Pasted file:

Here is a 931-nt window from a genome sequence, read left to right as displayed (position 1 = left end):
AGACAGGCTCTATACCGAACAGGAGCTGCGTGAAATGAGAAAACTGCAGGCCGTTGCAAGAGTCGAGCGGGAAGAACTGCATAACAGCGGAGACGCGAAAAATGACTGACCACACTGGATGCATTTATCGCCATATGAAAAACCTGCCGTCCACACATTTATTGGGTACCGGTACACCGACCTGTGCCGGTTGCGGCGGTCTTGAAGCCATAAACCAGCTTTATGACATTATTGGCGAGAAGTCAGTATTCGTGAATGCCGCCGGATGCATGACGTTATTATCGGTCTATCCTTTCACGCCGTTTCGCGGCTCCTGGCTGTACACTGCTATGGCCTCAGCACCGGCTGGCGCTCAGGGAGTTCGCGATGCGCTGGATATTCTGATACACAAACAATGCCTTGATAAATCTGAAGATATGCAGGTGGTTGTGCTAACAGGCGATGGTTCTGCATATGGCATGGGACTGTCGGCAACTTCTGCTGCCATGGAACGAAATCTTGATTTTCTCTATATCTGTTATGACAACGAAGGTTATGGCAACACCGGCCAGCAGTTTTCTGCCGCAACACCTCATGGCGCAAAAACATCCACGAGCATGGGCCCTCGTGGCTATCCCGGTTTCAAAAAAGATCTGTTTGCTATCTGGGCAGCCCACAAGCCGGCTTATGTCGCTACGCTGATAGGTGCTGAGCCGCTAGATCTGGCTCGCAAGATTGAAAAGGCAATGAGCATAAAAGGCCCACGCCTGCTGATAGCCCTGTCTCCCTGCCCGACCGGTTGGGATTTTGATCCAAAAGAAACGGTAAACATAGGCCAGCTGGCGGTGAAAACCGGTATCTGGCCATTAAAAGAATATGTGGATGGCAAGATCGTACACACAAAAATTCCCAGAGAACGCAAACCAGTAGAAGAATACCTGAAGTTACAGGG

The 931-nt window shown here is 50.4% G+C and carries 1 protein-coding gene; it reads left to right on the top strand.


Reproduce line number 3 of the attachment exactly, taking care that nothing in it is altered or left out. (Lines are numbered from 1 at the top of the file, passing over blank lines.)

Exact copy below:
The 931-nt window shown here is 50.4% G+C and carries 1 protein-coding gene; it reads left to right on the top strand.